What is the difference between a successful artist and an unsuccessful one?

What is the difference between a successful artist and an unsuccessful one?

By: Sheila Chandra

What makes the difference between growing a thriving career and not? Here are some of the qualities you’ll need to be a successful artist.

Successful artists are committed
Absolutely no one gets a free ride in the arts. So you need to be committed. That can be a problem if you’re just starting out and need to support yourself as well. But your commitment will make sure you utilize every spare half-hour to work on your projects, promoting your career and improving your skills.

If being an artist doesn’t make you leap out of bed in the morning then it may not be the life for you. The only exception is if you love the work, but it scares you and you tend to procrastinate for that reason. Even then, you’re going to have to get a handle on your procrastination if you want to have a thriving career as a successful artist.

Successful artists are focused
This is slightly different from commitment. A successful artist generally has a well-focused brand. Something that they’re well known for, whether it’s painting plump, jolly ladies, or making sculptures in nature from the natural materials in that place. They may also sell prints or photos of that work, or lecture on creativity etc. as a way of creating various income streams within what they do, but they’ll be well known for that one thing. They don’t also sing, and paint and write and sew and expect to become well known for all of them. That’s because each of these different ‘brands’ requires equipment, marketing to a separate audience, and makes them, in effect, only ‘part-time’.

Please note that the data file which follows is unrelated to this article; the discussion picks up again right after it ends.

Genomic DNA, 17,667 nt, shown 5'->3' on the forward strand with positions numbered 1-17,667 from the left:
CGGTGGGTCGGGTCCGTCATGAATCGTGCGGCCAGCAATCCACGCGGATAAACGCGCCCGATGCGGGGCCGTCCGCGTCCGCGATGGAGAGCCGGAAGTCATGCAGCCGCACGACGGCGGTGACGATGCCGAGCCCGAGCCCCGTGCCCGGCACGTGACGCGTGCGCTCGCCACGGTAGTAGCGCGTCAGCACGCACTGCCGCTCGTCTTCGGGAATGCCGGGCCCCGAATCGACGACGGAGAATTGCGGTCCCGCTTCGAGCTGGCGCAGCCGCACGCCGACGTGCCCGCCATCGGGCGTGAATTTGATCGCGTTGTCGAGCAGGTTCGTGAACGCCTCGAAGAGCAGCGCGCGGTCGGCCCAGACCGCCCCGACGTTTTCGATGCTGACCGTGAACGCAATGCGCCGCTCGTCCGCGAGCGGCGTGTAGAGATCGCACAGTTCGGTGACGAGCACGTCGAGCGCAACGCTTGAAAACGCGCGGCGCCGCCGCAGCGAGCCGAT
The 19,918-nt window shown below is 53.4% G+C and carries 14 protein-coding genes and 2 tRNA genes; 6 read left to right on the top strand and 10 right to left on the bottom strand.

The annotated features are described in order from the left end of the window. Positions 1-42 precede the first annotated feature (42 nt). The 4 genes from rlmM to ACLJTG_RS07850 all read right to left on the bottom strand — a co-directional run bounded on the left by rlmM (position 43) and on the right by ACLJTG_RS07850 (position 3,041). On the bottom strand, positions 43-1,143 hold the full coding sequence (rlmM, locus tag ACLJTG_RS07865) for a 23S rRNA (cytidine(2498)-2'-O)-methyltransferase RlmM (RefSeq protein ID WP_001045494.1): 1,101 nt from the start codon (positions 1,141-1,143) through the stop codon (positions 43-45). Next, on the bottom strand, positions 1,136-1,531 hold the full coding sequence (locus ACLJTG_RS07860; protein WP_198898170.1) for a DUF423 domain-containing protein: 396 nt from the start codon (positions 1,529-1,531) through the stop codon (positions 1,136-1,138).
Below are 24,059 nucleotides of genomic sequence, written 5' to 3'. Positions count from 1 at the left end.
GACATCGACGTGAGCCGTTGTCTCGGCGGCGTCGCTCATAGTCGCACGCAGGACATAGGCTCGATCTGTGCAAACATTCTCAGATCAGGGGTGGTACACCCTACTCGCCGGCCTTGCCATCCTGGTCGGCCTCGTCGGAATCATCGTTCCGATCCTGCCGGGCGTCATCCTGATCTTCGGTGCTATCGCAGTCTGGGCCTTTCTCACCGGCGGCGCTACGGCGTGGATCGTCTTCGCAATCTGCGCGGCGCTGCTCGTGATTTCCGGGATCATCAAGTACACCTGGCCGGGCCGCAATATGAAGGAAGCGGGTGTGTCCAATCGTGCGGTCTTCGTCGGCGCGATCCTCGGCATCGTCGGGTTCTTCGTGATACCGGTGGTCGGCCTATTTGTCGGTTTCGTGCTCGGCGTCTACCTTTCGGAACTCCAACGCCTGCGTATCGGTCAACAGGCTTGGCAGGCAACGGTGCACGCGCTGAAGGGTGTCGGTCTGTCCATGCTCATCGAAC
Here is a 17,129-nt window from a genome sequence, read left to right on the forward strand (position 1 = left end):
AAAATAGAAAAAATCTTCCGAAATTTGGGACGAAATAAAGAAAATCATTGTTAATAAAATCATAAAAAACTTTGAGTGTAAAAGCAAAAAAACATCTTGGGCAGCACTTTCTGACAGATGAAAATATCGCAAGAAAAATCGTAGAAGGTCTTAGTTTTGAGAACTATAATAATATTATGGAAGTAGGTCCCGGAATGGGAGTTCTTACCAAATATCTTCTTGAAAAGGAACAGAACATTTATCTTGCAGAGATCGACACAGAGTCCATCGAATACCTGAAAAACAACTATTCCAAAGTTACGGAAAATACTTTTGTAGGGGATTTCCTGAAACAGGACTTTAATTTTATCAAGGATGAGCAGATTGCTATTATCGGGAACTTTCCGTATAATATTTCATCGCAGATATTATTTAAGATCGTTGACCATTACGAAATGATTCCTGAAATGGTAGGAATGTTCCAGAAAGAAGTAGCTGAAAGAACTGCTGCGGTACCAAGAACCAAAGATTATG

An example of an artist who became more focused and found success
Moreover, artists who have lots of ‘brands’ are instantly forgettable. Let me give you an example. When I met Stik, he was a street artist, a maker, and a performance artist. I know he enjoyed all those roles and I’m sure he had a reputation amongst his friends as a maverick creative person. But to get to a wider audience of people who didn’t know him personally, he needed a finer focus than that. I told him he needed to choose one art-form. Just one. I didn’t know it, but the work that had the most distinctive style was his street art. He’d been painting on walls around Hackney for the preceding 10 years – and many of the local community recognised his style. He went with street art, and never looked back. Today he’s one of the most well-recognised and collectible street artists in the world.